I recently attended an IBM media event where they conveyed a number of their recent efforts in social software. I was pleased to get this invitation as I have been covering IBM efforts in the space for a while (see for example my 2005 post – IBM’s Social Software Initiatives: Blogs, Wikis, Tagging, and More – Part One). I think they are innovators in the social software space, both for enterprise and Web use.
Alistair Rennie, general manager collaboration software, began and gave some examples about how social “software” is becoming mainstream. I put software in quotes as he just used the term “social” and I can agree with this as it is more than software but rather a more open approach to communication and conversations.
Someone made the point that much of the IBM focus has been on internal social media rather than external social media. Being a consultant and writer in the enterprise 2.0 space I see this as a good thing. A lot of the enterprise 2.0 tools came from the consumer Web. IBM was an early leader in internal uses and this has given them a head start in the enterprise 2.0 space.
Jeff Schick, VP social software, answered this comment. He said that IBM started with internal usage of social software because of their large internal needs but what they have done can be applied externally This is an reversal of the trend as I noted above. He gave the example of continuing education for attorneys. An association is doing this and has created communities around legal topics for pre and post class interactions to build greater connection with their students. IBM has long been involved in technology enabled education. I was involved in developing a multi-media tool for their marketing instructors in the mid 80s.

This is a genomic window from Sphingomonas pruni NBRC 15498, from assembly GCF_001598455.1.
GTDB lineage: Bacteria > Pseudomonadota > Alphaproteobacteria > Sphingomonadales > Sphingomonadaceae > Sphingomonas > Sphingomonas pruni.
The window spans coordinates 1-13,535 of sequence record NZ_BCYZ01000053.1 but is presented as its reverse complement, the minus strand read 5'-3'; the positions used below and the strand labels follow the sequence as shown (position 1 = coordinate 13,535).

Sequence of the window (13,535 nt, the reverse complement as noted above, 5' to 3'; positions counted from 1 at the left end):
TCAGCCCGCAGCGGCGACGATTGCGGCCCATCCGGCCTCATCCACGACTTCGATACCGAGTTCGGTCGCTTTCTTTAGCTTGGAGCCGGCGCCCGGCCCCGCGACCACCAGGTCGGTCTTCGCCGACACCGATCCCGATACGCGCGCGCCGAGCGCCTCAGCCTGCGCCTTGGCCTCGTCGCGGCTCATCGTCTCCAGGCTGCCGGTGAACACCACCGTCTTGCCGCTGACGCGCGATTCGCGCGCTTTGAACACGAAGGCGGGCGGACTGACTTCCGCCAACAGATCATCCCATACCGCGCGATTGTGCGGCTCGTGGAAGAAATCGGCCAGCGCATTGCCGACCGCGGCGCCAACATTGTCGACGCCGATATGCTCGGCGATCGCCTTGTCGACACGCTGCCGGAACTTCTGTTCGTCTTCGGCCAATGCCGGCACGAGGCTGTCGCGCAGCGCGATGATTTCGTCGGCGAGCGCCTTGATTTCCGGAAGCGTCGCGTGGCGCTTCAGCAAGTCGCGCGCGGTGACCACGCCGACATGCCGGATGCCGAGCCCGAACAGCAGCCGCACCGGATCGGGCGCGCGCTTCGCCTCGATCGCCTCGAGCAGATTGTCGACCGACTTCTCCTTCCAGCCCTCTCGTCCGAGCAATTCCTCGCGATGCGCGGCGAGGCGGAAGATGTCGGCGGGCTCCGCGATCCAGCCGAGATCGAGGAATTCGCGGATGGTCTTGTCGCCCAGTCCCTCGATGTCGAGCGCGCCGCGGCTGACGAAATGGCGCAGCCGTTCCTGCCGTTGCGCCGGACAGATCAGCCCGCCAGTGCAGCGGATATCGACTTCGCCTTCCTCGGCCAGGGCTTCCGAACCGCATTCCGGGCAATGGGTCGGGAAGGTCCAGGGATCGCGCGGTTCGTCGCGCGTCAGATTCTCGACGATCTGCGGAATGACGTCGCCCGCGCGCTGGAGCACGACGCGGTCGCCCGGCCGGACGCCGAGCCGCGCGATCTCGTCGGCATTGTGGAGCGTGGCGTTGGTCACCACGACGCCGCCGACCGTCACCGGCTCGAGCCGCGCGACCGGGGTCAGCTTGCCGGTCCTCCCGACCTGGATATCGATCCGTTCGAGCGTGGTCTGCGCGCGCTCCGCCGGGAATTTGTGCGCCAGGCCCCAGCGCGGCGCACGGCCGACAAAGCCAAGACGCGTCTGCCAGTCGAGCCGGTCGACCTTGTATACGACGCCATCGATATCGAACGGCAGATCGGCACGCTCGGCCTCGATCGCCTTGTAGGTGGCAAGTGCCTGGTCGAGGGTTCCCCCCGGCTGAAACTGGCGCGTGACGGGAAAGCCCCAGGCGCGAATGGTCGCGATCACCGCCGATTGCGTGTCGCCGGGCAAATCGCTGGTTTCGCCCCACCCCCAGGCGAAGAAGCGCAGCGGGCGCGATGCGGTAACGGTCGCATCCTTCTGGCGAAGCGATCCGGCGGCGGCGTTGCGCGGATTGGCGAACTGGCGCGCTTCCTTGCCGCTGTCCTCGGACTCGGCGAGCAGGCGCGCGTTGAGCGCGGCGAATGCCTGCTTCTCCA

Jeff offered another example. Teach for America uses social media. This is a great program that I recently heard about on NPR. They place future leaders in teaching roles within areas of great need. Some continue in education but all are exposed to real lives of those in need. It is now the top job application in schools like Yale and Duke and has only about a 10% acceptance rate.
Teachers in the program can log into the portal and have communities of practice, for example, other 8th grade math teachers. They can do collaborative lesson plans through wikis and look for people in different parts of country and teaching certain subjects, etc. There are also blogs, discussion forums, file sharing, and other capabilities. This social media support allows for broader group support from people in similar situations across the country. This is a great alignment of organizational goals and audience needs.
The Salvation Army has an extranet with bi-directional connection to their Facebook site and connects to other Facebook sites that might be related so both outward and inward connections are made.
Alistair said that firms will now look at outcomes more than structure, technology and channels. The consumer world is influencing enterprise IT. Business people are reaching out to firms like IBM to talk as their own IT people do not want to address social media issues. There is a lot of experimentation. Policies are being developed, in part, by looking at similar tools to determine policy issues like access control and moderation
Jeff Schick said that IBM has developed an adoption methodology – Business Value Assessment – to quantify business results from social software developed through IBM internal experiences.